ECB faces questions as growth slows

The ECB’s first meeting of the year could be a sombre affair.

The ECB’s first meeting of the year could be a sombre affair.

What now?

Despite a more promising start for global stock markets in 2019, concerns about economic growth in Europe and beyond are deepening. This raises questions about future policy just a month after the central bank drew a line under the QE era by ending government bond buying. The central bank’s rough deadline for when interest rates may rise from around zero, is ‘through the summer’. But rates futures markets now price a less than 40% chance of a hike in 2019. And, after a spate of surprisingly soft economic readings from the continent’s largest economy, Germany, in recent weeks, the euro has fallen almost 2%  since 10th January on expectations the ECB could soon be forced to cut Eurozone growth forecasts. On Wednesday, ahead of the bank’s policy announcements and press conference on Thursday, European government bond yields slumped, a sign that investors expect risks to the region’s economy to remain in the spotlight. Since concrete policy changes are off the cards, market focus, will, as usual, be on the ECB’s policy statement and press conference, particularly a Q&A by the bank’s president, Mario Draghi. There are five key points to watch.

Forecasts on hold

Draghi recently said Europe’s slowdown could last for longer than expected though a recession is unlikely. But the bank slightly reduced 2019 growth and inflation forecasts for the year just in December. It also tweaked its statement to tip the balance of perceived risks slightly to the downside. Changing such assessments again could be misinterpreted by markets. The lack of levers to pull in terms of a policy response in the event of further downgrades also points to the bank keeping forecasts and risk assessment steady. Even a small change in nuance could weigh heavily on the euro at this stage though, with the bank unlikely to avoid addressing new downside risks to growth entirely.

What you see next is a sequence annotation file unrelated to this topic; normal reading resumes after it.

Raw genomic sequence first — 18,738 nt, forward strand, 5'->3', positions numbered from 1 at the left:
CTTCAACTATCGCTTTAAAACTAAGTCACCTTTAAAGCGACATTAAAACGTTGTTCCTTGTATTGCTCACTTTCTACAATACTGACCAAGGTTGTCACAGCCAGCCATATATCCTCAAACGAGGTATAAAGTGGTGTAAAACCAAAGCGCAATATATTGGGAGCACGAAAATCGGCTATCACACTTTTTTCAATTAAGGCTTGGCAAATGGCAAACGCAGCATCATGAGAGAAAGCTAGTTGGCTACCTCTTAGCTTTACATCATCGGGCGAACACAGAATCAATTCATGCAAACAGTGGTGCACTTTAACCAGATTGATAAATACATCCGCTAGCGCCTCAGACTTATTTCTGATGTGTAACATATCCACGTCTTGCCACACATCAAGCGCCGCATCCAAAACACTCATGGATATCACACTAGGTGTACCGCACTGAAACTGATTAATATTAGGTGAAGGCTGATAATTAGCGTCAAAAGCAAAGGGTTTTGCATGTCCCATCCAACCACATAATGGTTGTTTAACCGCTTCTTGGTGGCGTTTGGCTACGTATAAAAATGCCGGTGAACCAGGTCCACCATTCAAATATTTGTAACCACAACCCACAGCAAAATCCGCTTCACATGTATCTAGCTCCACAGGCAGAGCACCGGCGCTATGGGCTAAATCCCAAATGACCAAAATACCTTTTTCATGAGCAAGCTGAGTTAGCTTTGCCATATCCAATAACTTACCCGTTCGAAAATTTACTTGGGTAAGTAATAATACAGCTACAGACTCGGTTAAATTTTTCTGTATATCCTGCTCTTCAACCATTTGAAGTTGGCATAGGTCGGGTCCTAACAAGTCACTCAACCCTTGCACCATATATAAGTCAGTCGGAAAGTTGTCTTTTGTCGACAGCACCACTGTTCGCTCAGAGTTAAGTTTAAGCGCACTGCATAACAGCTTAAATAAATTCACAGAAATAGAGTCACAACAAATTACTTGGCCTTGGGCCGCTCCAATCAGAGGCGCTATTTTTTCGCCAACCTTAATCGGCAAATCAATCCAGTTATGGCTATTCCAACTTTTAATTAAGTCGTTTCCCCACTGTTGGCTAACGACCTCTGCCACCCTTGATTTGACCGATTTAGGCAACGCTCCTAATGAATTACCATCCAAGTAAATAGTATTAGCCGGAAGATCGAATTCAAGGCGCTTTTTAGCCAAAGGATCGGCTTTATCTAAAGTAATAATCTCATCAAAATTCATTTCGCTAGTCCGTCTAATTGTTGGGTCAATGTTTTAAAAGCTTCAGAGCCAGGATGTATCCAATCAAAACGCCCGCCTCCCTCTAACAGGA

Watch ‘the summer’

The bank’s ‘through the summer’ rates guidance is also in the cross hairs. But dwindling growth and receding expectations about tighter policy at other pivotal central banks, implies the ECB will be wary. The Fed has spent most of the month reminding markets of its new policy ‘flexibility’. The Bank of Japan on Wednesday pushed the horizon for an end to its own stimulus programme further into the distance. In context, if the ECB reiterates its rough timeline for looking again at rates, that will be slightly bullish. If it avoids a mention or uses different language pressure on the rates indications will remain heightened, keeping the euro capped too.

Green shoots

With Eurozone inflation dropping to 1.6% in December, the ECB will also be hard-pressed to telegraph much more than an uptick in the first or second quarter of the year. However, rising wages in the bloc create an interesting conundrum as they can read across to a rise in price pressures. As such, it’s worth keeping an eye on Mario Draghi’s thoughts on Eurozone CPI, as they could be a bright spot for the outlook.

QE Lite

QE might be over for the main part, but sovereign debt markets are awash with suggestions that a form of quantitative easing could continue at the margins for longer. After a mention in minutes of the Bank’s prior policy minutes, investors are eyeing the idea of new long-term ultra-cheap loans to banks to replace a programme of four-year loans that will expire in coming years.

Brexit prep

What about Brexit? Bank officials have customarily said preparations for a potential UK exit from the EU with no deal are well in hand, but the chances of that happening are now perceived to be lower. At a minimum, markets have long suspected the ECB would avoid raising rates in such an event. With no deal looking strongly off the cards, Draghi could well be pushed for ramifications to policy from a soft Brexit or even no Brexit. In other words, such questions are another indirect way of gauging rates expectations. Again, any answers from the ECB could help set the euro’s direction.

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